I’m convinced that NASA’s Unmanned Traffic Management (UTM) system is absolutely key to safe UAS operation in our country. I believed so from NASA’s first UTM conference last year in California and was therefore very eager to attend this year’s UTM conference in Syracuse, NY. Last year, the FAA wasn’t enthusiastic about UTM and I could detect a real “not invented here” vibe among the FAA folks who attended. The FAA didn’t like NASA telling them how to manage air traffic. All I can say is—“Wow. What a difference a year makes!”
The mood at the Syracuse UTM conference was completely different. Nearly every panel was a joint NASA/FAA/industry arrangement. Rather than keeping UTM at arm’s length, the FAA now has a joint Research Transition Team headed by some real experts. Sherri Magyarits at FAA was a lead concept developer for NextGen and has been working UAS for about five years. Joe Rios at NASA Ames is one of PK Kopardekar’s top researchers and UTM program lead for NASA (PK is the Godfather of UTM). There’s a Global UTM Association dedicated to establishing worldwide UTM standards. The research is starting to pile in—NASA has a firm research plan for UTM and the FAA’s ASSURE Center of Excellence for UAS is working two projects to provide research for solid policy decisions. The standards organizations have been hard at work also; they’re on the verge of releasing a “well clear” definition for small UAS, as well as working hard on Beyond Line of Sight (BLOS) standards.
So what happened? Why the change at FAA? We could blame it on Congress. Congressional budget language was clear that NASA and the FAA must work together to develop UTM and the language prompted the aggressive FAA/NASA timeline. They’ll have a research plan by January 2017, a pilot program by April 2017 and execute between March of 2017 and 2020. I’m not sure I believe Congress was completely behind the change though. Let’s admit it; the Executive Branch is good at finding excuses to delay Congressional deadlines. Remember how UAS were supposed to be “fully integrated into the National Airspace System” by 2015?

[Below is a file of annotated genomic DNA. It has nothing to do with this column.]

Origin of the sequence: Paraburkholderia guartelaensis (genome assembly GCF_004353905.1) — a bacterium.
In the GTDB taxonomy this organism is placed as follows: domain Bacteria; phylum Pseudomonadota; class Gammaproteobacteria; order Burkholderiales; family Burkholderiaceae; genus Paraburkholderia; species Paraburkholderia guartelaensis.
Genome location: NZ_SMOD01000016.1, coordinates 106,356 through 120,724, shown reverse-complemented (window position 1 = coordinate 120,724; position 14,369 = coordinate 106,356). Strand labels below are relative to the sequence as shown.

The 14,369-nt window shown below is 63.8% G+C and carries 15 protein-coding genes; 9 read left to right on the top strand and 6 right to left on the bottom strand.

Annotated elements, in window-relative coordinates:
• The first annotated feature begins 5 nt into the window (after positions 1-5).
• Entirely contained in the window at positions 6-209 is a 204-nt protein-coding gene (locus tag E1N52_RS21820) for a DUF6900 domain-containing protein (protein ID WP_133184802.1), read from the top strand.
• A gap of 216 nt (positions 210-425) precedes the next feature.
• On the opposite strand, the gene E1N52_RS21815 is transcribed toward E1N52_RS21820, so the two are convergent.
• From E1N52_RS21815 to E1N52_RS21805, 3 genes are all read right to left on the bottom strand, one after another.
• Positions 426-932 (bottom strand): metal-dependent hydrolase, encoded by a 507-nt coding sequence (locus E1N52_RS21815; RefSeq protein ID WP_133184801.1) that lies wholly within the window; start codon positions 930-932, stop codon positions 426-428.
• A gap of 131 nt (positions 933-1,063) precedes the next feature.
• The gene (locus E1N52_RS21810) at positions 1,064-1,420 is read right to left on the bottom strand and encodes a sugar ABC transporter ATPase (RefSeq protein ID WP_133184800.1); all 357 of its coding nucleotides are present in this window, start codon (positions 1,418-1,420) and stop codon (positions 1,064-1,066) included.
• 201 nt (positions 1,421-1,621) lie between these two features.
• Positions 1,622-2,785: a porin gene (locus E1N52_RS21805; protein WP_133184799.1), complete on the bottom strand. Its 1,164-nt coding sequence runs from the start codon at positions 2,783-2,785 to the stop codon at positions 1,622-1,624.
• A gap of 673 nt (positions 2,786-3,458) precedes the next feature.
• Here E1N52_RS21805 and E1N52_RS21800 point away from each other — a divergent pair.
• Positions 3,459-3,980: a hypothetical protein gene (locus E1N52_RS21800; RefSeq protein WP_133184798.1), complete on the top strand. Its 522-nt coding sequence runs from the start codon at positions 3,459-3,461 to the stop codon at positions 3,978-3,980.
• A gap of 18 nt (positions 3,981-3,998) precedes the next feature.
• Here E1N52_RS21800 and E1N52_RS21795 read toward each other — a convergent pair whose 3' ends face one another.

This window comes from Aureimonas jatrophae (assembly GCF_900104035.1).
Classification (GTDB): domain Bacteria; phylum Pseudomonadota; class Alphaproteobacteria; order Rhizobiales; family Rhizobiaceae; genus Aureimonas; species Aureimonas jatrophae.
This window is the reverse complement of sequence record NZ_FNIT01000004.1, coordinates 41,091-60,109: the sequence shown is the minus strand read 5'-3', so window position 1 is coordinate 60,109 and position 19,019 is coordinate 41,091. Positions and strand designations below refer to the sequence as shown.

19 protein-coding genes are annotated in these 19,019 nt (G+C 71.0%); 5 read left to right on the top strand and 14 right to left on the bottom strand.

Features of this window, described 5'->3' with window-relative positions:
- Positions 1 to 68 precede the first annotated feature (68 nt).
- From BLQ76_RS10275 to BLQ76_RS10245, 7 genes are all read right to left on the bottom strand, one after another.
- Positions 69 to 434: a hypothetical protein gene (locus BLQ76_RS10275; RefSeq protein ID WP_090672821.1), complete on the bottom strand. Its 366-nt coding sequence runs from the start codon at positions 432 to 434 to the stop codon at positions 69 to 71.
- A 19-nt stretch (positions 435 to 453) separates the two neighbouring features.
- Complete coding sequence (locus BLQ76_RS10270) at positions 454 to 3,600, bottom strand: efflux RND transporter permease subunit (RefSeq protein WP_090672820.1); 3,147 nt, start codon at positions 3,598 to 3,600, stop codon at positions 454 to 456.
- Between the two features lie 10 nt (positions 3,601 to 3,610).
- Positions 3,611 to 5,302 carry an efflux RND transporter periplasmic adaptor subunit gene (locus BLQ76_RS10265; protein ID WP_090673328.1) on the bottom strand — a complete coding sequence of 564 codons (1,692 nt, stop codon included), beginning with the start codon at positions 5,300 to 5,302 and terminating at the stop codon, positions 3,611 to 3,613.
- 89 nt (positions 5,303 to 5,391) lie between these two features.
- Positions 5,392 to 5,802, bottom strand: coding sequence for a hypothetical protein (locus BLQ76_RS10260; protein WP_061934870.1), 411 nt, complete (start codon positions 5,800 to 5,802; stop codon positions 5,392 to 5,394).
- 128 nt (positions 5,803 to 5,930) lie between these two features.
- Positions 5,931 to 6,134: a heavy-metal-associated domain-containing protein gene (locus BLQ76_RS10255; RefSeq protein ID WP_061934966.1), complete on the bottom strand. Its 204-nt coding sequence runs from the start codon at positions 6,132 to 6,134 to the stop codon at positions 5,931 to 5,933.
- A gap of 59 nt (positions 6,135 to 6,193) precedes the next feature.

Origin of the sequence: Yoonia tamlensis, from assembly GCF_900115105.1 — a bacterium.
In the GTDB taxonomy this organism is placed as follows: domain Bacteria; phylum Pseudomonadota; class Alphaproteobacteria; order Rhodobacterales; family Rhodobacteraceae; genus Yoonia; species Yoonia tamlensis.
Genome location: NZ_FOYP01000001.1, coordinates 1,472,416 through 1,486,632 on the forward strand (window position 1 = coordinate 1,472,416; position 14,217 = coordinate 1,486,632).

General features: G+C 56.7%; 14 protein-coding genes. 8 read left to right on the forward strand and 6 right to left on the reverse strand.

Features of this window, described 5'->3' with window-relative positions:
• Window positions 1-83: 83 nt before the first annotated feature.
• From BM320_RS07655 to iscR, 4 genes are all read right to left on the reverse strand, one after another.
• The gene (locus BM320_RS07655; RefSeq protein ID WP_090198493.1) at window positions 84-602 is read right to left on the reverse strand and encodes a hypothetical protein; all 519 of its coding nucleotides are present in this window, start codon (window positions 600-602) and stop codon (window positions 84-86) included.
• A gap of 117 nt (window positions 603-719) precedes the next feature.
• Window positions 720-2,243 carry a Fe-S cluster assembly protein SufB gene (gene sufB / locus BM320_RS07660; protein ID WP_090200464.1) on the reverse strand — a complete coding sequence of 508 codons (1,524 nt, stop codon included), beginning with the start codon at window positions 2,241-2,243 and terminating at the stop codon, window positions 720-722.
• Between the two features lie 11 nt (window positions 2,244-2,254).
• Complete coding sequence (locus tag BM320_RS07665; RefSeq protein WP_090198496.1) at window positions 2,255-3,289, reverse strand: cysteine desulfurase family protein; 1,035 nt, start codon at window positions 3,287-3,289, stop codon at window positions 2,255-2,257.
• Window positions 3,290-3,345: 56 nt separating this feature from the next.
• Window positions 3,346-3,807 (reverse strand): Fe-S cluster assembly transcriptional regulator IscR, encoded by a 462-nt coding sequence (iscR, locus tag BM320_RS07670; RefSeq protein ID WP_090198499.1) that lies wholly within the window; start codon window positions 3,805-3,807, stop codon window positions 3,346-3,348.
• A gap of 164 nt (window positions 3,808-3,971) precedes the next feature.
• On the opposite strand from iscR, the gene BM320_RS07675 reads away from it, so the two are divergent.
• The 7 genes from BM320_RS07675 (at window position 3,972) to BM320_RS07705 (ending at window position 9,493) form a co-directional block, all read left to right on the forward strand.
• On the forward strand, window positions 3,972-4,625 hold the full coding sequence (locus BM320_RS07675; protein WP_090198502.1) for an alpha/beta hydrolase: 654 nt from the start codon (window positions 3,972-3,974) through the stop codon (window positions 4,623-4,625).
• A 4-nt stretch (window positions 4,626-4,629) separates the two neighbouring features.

I think aggressive action by FAA Administer Michael Huerta played a big role in the change. Despite distractions with privatizing air traffic, NextGen and airline security, Administer Huerta got personally involved in UAS about a year ago and his drive made a huge difference. He set up a Drone Advisory Council and then gave borderline impossible deadlines to his team on Part 107, operations over people standards, micro UAS standards and UTM. The Administer realized NASA UTM was a great idea and made it clear that it’s OK to take great ideas from others.
Additional senior leadership provided by Maj Gen (ret) Marke (Hoot) Gibson and Earl Lawrence made a big difference. They built on a great foundation provided by Jim Williams, but Jim was by himself and had to struggle for every resource he got. The combination of Hoot working directly for the Deputy Administrator to handle UAS issues external to the FAA and Earl working inside the FAA turned Jim Williams’ truly impossible job into two really, really tough jobs with much more impact. The fact that Jim, Hoot and Earl are all “big picture,” collaborative leaders fundamentally enabled FAA acceptance of UTM.
However, the biggest impact came from reality settling in on the FAA’s Air Traffic (AT) organization and their acceptance of UTM as a commercial enterprise. I know lots of folks bash the FAA over UAS, but you must look at UAS from the FAA’s perspective. Our air traffic system is overloaded as is. Congress hasn’t given the FAA a significant increase in controller manning in years. Congressional proposals to privatize AT funding have only added to their stress. True, the expected efficiencies from NextGen are being realized, but are just being erased by ever increasing airline traffic. If you had an air traffic control system that struggled to do 10,000 simultaneous flights, would you want to increase that figure a thousand-fold with UAS? What about providing radar coverage for non-cooperative targets below 400 feet? The FAA left the air surveillance radar business for ADS-B tracking years ago and even then, the old radar surveillance system just tracked Cessna-sized targets above 10,000 feet. UTM’s Ground Based Sense and Avoid (GBSAA) algorithms need radars that can track bird-sized targets below 400 feet. Who is going to pay for all those radars?